Philadelphia hospital at risk of financial ruin explores long-term options

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The fate of Philadelphia-based Hahnemann University Hospital is uncertain as leaders explore ways to strengthen the hospital's financial footing, according to The Philadelphia Inquirer.

In January 2018, American Academic Health System, part of El Segundo, Calif.-based Paladin Healthcare, acquired Hahnemann University Hospital and St. Christopher's Hospital for Children in Philadelphia from Dallas-based Tenet Healthcare. In April, a little more than a year after the deal closed, American Academic Health System said Hahnemann University Hospital was losing $3 million to $5 million a month and may have to shut down.

In April, Hahnemann University Hospital laid off 175 employees. At that time, American Academic Health System CEO Joel Freedman said the hospital wouldn't stay afloat without help from the government, insurers and its academic partner, Philadelphia-based Drexel University.

In an email to faculty in late May, Drexel University President John Fry said the university and AAHS are involved in talks about the future of Hahnemann University Hospital and St. Christopher's Hospital for Children.

"We are actively engaged in discussions with AAHS to fully understand the financial situation with the hope that we might be able to arrive at a mutually acceptable long-term plan for the hospitals. It is too early to predict the success of these efforts but Drexel's financial advisers and the AAHS advisers have been working diligently for the last few weeks on several options," Mr. Fry wrote in the email.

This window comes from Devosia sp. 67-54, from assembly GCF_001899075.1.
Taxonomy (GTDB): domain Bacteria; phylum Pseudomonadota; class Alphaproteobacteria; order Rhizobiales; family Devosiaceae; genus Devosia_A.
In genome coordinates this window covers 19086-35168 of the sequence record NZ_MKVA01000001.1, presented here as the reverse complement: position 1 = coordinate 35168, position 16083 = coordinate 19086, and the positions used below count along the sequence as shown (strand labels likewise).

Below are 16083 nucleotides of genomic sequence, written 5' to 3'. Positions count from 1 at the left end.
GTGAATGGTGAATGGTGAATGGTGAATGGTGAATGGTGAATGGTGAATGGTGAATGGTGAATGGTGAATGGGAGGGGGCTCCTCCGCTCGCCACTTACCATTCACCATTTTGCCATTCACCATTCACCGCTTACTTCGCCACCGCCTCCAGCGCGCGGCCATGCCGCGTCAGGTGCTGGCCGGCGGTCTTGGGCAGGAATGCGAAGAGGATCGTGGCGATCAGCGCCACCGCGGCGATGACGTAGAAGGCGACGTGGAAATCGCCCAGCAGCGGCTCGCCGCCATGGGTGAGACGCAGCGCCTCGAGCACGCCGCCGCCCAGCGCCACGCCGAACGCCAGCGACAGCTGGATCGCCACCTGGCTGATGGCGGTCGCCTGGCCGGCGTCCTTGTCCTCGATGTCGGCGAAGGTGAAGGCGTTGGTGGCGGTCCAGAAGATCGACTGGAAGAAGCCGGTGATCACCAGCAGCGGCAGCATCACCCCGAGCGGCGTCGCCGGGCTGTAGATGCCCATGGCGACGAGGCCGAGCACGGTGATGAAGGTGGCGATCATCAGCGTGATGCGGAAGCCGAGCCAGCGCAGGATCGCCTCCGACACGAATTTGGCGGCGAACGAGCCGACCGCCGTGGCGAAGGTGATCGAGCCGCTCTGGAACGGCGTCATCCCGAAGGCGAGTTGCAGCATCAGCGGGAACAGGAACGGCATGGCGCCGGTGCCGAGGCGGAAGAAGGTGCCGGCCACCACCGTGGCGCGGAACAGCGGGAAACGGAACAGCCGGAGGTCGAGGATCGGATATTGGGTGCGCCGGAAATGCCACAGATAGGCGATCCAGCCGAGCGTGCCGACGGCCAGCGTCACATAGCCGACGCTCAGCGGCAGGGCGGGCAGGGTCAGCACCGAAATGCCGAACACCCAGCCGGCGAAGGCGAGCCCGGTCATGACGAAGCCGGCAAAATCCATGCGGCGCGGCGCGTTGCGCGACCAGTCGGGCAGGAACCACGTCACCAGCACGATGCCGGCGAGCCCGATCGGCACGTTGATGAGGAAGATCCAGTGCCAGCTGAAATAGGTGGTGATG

Mr. Fry said he has reached out to Pennsylvania Gov. Tom Wolf and others for support.

"Since my last update, the College of Medicine leadership team and our external advisers have continued to meet regularly with government officials, insurers, local healthcare leaders, and key contacts at AAHS to pursue all options to keep the hospitals open and financially viable for the future," he said. "I have also had productive meetings with Gov. Tom Wolf and Mayor Jim Kenney to apprise them of the gravity of the situation, and to ask for their assistance and support. Those conversations are continuing."

Hahnemann University Hospital's financial challenges are attributable to several factors, including a decline in inpatient volume and an antiquated IT system that has led to documentation issues and made it extremely difficult to access reliable information on the hospital's finances and operations, according to the report.

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